AAA  Jun. 19, 2017 5:21 AM ET
France's Macron to reshuffle government after parliament win
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French President Emmanuel Macron meets people after voting in the final round of parliamentary elections, in the northern seaside town of Le Touquet, France, Sunday, June 18, 2017. French voters are choosing legislators for the National Assembly in the second round of parliamentary elections expected to hand a huge majority to President Emmanuel Macron's new centrist movement, allowing him to advance his pro-business, pro-European agenda. (AP Photo/Thibault Camus)
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(AP) — French President Emmanuel Macron is poised to rearrange his Cabinet after his new centrist party swept parliamentary elections.

Government spokesman Christophe Castaner said Monday on RTL radio that Prime Minister Edouard Philippe would resign "in the coming hours" and a new government would be named in the coming days. It's a largely symbolic move required after legislative elections.

Since Macron's party, Republic on the Move!, won an absolute majority in the 577-seat National Assembly, Castaner said the government reshuffle would be "technical and not far-reaching."

He refused to say whether ministers who have come under corruption suspicions would keep their jobs.

Many victorious parliament members have not held office before. They started arriving Monday at the National Assembly to learn their way around before the first parliament session next week.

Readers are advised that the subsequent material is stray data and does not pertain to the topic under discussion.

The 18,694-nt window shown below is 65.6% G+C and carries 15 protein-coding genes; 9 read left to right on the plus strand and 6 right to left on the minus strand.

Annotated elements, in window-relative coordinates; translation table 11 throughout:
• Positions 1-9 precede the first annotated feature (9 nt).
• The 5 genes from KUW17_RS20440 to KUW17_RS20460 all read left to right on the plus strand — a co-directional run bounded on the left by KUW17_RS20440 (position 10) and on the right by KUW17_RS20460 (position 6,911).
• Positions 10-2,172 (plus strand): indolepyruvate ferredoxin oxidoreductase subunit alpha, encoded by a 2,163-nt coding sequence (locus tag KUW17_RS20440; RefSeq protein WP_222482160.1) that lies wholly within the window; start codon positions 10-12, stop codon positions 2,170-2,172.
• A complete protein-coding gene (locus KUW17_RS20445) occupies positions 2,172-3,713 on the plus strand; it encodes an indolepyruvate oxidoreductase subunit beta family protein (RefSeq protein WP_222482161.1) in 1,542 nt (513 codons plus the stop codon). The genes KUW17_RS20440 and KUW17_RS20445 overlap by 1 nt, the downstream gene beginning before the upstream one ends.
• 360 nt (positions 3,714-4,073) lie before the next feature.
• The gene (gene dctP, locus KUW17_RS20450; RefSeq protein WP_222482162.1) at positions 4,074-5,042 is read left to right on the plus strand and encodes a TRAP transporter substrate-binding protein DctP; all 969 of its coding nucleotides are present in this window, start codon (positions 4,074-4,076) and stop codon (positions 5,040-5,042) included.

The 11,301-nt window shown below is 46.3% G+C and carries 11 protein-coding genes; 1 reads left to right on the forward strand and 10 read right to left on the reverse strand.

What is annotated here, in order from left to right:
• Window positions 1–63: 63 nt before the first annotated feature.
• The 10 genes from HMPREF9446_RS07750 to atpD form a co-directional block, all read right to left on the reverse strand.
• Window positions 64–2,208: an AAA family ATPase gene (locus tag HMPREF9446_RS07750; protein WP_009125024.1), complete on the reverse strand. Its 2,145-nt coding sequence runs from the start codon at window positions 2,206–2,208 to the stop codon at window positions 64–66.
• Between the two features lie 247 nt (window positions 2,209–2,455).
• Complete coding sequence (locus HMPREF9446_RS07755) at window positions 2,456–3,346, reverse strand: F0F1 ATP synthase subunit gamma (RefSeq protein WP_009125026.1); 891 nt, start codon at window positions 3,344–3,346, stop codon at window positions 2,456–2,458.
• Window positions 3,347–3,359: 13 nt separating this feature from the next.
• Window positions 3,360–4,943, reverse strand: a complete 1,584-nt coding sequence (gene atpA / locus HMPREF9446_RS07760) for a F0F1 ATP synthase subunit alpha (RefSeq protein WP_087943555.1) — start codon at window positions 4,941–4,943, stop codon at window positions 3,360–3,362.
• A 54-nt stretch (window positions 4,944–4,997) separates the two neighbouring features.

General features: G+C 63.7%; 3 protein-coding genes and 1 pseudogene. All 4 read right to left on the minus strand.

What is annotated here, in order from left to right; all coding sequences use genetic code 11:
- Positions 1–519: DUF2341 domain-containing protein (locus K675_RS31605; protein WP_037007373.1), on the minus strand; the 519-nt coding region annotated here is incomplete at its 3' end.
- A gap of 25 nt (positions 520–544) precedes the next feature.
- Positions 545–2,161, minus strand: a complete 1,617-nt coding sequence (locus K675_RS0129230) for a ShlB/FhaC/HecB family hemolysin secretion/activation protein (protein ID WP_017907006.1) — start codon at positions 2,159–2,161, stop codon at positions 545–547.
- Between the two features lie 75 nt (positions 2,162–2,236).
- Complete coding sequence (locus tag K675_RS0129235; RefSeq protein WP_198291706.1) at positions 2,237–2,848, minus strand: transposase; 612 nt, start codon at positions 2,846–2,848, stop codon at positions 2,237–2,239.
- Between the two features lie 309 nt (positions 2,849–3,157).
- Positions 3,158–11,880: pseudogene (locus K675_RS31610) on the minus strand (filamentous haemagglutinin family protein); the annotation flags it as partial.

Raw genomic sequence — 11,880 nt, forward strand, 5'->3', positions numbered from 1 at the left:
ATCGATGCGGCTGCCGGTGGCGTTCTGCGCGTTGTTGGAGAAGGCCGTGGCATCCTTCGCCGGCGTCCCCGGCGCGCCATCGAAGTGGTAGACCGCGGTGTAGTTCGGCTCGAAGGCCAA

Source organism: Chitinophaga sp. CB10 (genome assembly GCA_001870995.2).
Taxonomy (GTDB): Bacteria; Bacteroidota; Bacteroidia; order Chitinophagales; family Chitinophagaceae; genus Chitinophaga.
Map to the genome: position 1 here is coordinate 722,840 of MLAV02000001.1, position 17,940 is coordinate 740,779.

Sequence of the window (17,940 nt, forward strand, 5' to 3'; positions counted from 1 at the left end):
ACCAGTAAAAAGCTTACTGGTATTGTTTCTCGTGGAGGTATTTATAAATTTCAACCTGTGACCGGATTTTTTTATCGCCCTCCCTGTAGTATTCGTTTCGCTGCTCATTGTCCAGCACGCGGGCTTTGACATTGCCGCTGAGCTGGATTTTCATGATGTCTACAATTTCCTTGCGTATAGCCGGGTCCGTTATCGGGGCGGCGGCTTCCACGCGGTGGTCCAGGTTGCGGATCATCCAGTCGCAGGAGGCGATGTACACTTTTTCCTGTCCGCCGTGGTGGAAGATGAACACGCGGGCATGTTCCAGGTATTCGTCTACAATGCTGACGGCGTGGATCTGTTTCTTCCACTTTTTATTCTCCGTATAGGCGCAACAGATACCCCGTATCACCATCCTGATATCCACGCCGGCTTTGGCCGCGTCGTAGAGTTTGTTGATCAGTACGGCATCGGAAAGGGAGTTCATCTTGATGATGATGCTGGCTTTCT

Republic on the Move! and its allies from the Modem party took 350 seats — more than the 289 seats needed for a majority, according to the Interior Ministry's definitive results.

The Republicans and allies are the main opposition group with 137 seats.

The Socialist Party, which dominated the outgoing Assembly, got only 29 seats.

Far-left leader Jean-Luc Melenchon's party won 17 seats, over the minimum of 15 needed to form a group, a tool that provides extra funds, speaking time and other ways to weigh in on policy.

Macron's government is expected to pass a first set of measures at parliament during a special session starting on June 27 to strengthen security, enact legislation on ethics in politics and a major labor reform.

Associated Press
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